GENETIC DIFFERENCES IN SUSCEPTIBILITY OF RATS TO IMMOBILITY REFLEX (ANIMAL HYPNOSIS) | Academic Article individual record
abstract

Several lines of evidence suggested that genetic factors influenced immobility reflex (IR) behavior, known commonly as \"animal hypnosis,\" a relatively unresponsive state of reversible immobility. Genetic influence was tested by comparing the susceptibility of two well-established strains of rats (Tryon) that had been developed for \"maze brightness\" (TMB) and \"maze dullness\" (TMD). The spontaneous durations of IR in TMB rats averaged approximately double those of TMD rats, and the time required to induce the state in TMB rats was significantly shorter. Correlated with the high IR susceptibility of the TMB rats was a pronounced lack of exploration in a novel environment. As another test of the hypothesis, selective inbreeding of Wistar rats led to the development of two strains, one highly susceptible and the other relatively insusceptible in the third and fourth generations. Testing revealed statistically significant differences between the two strains in terms of average duration of IR, average induction time, the percentage of susceptibility, the percentage which met the criteria for a high degree of susceptibility, and the percentage in each strain which were insusceptible. © 1973 Plenum Publishing Corporation.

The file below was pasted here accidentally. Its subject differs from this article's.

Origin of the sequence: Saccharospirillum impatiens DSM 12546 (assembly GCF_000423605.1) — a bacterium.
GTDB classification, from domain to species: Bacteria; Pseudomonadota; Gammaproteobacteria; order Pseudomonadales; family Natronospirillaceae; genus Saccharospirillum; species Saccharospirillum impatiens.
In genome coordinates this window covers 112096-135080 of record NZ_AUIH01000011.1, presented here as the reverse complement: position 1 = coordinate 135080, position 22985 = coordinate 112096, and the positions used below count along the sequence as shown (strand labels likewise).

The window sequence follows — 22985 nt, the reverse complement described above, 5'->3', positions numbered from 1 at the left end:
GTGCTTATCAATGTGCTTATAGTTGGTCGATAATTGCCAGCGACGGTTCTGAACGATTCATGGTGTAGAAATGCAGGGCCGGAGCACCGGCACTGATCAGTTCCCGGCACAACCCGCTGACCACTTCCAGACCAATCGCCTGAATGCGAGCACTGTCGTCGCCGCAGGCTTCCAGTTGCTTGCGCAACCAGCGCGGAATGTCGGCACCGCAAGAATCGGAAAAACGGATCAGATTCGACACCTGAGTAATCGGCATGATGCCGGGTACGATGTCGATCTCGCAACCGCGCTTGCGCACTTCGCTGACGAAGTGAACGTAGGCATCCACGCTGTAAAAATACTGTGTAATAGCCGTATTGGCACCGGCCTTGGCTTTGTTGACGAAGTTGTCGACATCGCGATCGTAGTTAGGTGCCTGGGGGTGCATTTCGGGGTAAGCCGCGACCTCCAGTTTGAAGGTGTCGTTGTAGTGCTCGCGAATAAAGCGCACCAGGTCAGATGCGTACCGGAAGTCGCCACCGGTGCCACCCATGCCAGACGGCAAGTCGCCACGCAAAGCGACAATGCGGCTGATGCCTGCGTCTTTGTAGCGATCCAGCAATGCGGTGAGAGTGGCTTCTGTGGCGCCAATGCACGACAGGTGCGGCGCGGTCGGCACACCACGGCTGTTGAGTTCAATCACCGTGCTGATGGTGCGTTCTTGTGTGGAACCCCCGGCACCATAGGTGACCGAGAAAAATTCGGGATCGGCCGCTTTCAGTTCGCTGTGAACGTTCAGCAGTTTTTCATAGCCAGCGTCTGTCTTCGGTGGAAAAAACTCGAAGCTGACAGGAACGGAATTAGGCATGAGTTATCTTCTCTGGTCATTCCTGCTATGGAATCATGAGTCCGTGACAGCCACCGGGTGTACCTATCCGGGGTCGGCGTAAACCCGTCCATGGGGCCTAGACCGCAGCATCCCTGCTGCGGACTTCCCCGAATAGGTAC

author list (cited authors)
MCGRAW, C. P., & KLEMM, W. R.
publication date
1973
published in
Behav Genet Journal
keywords
  • Rats
  • Housing, Animal
  • Hypnosis
  • Immobilization
  • Genetic Variation
  • Male
  • Selection, Genetic
  • Breeding
  • Exploratory Behavior
  • Reflex
  • Fear
  • Inbreeding
  • Time Factors
  • Genetics, Behavioral
  • Animals
  • Female
  • Behavior, Animal
  • Environment
  • Sex Factors
citation count

30